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Port of Barranquilla, Colombia

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Corredor Portuario Overview
Port of Barranquilla Colombia


CMI is proud to have played a role in securing the Port of Barranquilla, Colombia. Barranquilla, Colombia is the largest city and port in a northern region of Colombia. Increased activity at the port resulted in an immediate need to improve road infrastructure from the port to various exit points of the city. To alleviate traffic on local roads and provide a more direct route to and from the Port of Barranquilla, a new highway was constructed: El Corredor Portuario.

Project Scope

This project was unique for many reasons, including: soft, organic soil with incredibly high amounts of trash and debris; high vehicular surcharge up to the edge of the vertical wall; high contamination levels in the water found within the drainage canal; and variable water levels.

Due to the swamp-like conditions of the job site, the new highway, El Corredor Portuario was constructed over an engineered fill that was reinforced with Tensar Tri-Ax geogrids and soil cement columns. As a result, the contractor CONVIAS required a solution to stabilize the edge of the elevated highway that bordered the canal.
Completed Retaining Wall


ShoreGuard sheet piling was selected by TDM Colombia as a technically efficient solution. Its durability, sustainability, cost effectiveness, ease of installation and aesthetic appeal were important. This retention wall protects the highway from frequent flooding of the canal during heavy seasonal rains. ShoreGuard vinyl sheet piling provides a strong vertical barrier against the accumulation of debris and trash that were frequently being thrown at the stream, which made other conventional solutions for water protection difficult to implement.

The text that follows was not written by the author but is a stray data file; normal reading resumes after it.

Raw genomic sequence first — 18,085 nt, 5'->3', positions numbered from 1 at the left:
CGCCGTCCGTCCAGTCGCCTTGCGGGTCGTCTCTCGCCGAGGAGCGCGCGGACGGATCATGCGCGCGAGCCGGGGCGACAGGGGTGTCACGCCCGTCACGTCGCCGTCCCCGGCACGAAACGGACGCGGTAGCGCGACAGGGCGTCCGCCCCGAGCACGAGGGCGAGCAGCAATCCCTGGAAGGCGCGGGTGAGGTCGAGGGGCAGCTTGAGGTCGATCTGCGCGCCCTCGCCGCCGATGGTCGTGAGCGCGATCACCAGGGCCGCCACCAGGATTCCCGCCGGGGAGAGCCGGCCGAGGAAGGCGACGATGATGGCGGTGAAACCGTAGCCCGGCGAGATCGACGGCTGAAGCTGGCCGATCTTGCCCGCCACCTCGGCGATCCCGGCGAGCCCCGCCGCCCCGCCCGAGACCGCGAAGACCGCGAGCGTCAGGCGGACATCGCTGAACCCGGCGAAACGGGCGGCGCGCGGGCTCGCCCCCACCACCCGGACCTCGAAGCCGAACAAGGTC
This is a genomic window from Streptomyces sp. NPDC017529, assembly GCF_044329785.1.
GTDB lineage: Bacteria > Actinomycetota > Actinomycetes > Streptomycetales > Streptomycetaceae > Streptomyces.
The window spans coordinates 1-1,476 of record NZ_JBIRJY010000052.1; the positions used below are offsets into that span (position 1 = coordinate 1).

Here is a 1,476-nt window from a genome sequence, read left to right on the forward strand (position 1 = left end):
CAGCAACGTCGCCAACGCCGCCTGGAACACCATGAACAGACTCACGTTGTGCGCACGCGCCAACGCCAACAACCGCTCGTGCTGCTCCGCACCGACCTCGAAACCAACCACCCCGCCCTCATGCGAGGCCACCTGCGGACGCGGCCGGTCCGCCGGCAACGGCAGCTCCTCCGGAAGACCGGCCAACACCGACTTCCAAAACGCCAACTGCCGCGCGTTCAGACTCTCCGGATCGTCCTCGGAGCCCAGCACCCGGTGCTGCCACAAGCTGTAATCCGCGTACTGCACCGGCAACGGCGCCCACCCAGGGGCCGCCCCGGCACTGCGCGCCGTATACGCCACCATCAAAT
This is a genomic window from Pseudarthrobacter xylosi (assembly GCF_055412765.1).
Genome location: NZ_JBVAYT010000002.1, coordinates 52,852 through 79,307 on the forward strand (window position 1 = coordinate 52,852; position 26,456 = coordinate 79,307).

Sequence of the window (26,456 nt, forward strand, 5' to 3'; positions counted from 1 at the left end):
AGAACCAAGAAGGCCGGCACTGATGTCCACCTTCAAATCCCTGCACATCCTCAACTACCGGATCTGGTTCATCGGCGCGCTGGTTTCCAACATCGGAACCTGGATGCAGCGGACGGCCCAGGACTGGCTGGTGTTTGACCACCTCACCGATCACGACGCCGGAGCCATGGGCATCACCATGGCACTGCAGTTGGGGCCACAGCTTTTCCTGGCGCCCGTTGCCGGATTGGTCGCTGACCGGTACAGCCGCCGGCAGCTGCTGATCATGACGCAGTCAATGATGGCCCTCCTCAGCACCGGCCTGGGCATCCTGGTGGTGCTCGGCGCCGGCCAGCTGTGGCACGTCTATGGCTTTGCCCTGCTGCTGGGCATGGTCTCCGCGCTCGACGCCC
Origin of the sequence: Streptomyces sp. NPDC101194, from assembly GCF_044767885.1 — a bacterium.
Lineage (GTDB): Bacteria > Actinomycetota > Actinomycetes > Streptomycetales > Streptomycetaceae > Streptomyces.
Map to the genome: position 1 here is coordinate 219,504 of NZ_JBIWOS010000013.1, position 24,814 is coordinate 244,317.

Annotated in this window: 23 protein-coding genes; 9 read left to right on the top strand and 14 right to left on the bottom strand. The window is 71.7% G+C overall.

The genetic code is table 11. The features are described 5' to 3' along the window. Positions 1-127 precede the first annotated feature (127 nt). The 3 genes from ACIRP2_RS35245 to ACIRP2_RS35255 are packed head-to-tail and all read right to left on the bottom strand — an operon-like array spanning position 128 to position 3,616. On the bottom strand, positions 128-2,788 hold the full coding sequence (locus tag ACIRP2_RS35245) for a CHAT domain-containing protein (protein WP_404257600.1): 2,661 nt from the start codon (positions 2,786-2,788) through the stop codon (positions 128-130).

Installation at Corredor Portuario


The fact that ShoreGuard would not react with the toxic chemicals found in the canal was absolutely critical. The soil profile had a variety of conditioned and depths. In some parts it contained organic, limey clay soil; in others there were debris; and hard marine rocks were encountered at lower depths. Anchored with galvanized steel anchor rods tied to a continuous concrete "deadman", embedment was cut in half, resulting in 33% material savings. After driving the sheets with the use of a Vibratory Plate Compactor, system accessories were installed successfully completing the project.

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